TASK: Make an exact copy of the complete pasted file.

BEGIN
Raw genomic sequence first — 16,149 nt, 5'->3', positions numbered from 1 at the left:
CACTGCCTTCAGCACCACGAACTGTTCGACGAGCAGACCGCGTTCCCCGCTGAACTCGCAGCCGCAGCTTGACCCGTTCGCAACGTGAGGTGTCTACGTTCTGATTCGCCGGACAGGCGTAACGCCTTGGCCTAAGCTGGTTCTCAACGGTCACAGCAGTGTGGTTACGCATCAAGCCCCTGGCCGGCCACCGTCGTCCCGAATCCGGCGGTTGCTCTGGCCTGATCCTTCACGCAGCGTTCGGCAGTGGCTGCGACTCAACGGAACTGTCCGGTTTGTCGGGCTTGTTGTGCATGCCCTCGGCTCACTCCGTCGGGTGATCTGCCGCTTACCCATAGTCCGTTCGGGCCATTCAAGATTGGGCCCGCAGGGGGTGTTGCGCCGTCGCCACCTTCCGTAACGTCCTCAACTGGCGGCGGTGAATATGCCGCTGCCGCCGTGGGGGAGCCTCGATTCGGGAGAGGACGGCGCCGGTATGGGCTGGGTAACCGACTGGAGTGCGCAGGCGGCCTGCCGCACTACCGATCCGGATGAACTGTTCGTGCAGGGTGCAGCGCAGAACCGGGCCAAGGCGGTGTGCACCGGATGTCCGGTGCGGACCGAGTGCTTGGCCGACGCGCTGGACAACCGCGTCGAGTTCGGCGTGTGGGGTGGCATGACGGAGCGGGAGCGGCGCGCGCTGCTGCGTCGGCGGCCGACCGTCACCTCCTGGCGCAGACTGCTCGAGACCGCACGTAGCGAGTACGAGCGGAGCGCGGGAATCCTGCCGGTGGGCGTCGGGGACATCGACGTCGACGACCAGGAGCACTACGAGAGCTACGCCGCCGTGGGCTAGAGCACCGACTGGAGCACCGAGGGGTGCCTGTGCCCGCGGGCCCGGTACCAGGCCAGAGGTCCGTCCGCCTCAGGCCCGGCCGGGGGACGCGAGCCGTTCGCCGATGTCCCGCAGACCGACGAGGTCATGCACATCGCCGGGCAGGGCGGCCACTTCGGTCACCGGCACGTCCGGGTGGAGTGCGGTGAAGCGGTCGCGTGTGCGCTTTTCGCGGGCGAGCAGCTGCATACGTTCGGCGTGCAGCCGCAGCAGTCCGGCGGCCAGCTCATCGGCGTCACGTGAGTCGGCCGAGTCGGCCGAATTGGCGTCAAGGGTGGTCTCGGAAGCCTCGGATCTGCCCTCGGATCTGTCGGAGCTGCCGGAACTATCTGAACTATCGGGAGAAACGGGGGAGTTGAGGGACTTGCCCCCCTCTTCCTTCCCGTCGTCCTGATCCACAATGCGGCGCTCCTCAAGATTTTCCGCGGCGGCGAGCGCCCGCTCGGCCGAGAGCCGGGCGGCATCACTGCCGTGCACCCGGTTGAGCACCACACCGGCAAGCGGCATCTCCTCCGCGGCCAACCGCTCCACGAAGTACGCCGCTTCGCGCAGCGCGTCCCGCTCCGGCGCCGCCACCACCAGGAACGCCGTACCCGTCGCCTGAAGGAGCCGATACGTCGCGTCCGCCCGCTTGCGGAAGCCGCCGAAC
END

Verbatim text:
Raw genomic sequence first — 16,149 nt, 5'->3', positions numbered from 1 at the left:
CACTGCCTTCAGCACCACGAACTGTTCGACGAGCAGACCGCGTTCCCCGCTGAACTCGCAGCCGCAGCTTGACCCGTTCGCAACGTGAGGTGTCTACGTTCTGATTCGCCGGACAGGCGTAACGCCTTGGCCTAAGCTGGTTCTCAACGGTCACAGCAGTGTGGTTACGCATCAAGCCCCTGGCCGGCCACCGTCGTCCCGAATCCGGCGGTTGCTCTGGCCTGATCCTTCACGCAGCGTTCGGCAGTGGCTGCGACTCAACGGAACTGTCCGGTTTGTCGGGCTTGTTGTGCATGCCCTCGGCTCACTCCGTCGGGTGATCTGCCGCTTACCCATAGTCCGTTCGGGCCATTCAAGATTGGGCCCGCAGGGGGTGTTGCGCCGTCGCCACCTTCCGTAACGTCCTCAACTGGCGGCGGTGAATATGCCGCTGCCGCCGTGGGGGAGCCTCGATTCGGGAGAGGACGGCGCCGGTATGGGCTGGGTAACCGACTGGAGTGCGCAGGCGGCCTGCCGCACTACCGATCCGGATGAACTGTTCGTGCAGGGTGCAGCGCAGAACCGGGCCAAGGCGGTGTGCACCGGATGTCCGGTGCGGACCGAGTGCTTGGCCGACGCGCTGGACAACCGCGTCGAGTTCGGCGTGTGGGGTGGCATGACGGAGCGGGAGCGGCGCGCGCTGCTGCGTCGGCGGCCGACCGTCACCTCCTGGCGCAGACTGCTCGAGACCGCACGTAGCGAGTACGAGCGGAGCGCGGGAATCCTGCCGGTGGGCGTCGGGGACATCGACGTCGACGACCAGGAGCACTACGAGAGCTACGCCGCCGTGGGCTAGAGCACCGACTGGAGCACCGAGGGGTGCCTGTGCCCGCGGGCCCGGTACCAGGCCAGAGGTCCGTCCGCCTCAGGCCCGGCCGGGGGACGCGAGCCGTTCGCCGATGTCCCGCAGACCGACGAGGTCATGCACATCGCCGGGCAGGGCGGCCACTTCGGTCACCGGCACGTCCGGGTGGAGTGCGGTGAAGCGGTCGCGTGTGCGCTTTTCGCGGGCGAGCAGCTGCATACGTTCGGCGTGCAGCCGCAGCAGTCCGGCGGCCAGCTCATCGGCGTCACGTGAGTCGGCCGAGTCGGCCGAATTGGCGTCAAGGGTGGTCTCGGAAGCCTCGGATCTGCCCTCGGATCTGTCGGAGCTGCCGGAACTATCTGAACTATCGGGAGAAACGGGGGAGTTGAGGGACTTGCCCCCCTCTTCCTTCCCGTCGTCCTGATCCACAATGCGGCGCTCCTCAAGATTTTCCGCGGCGGCGAGCGCCCGCTCGGCCGAGAGCCGGGCGGCATCACTGCCGTGCACCCGGTTGAGCACCACACCGGCAAGCGGCATCTCCTCCGCGGCCAACCGCTCCACGAAGTACGCCGCTTCGCGCAGCGCGTCCCGCTCCGGCGCCGCCACCACCAGGAACGCCGTACCCGTCGCCTGAAGGAGCCGATACGTCGCGTCCGCCCGCTTGCGGAAGCCGCCGAAC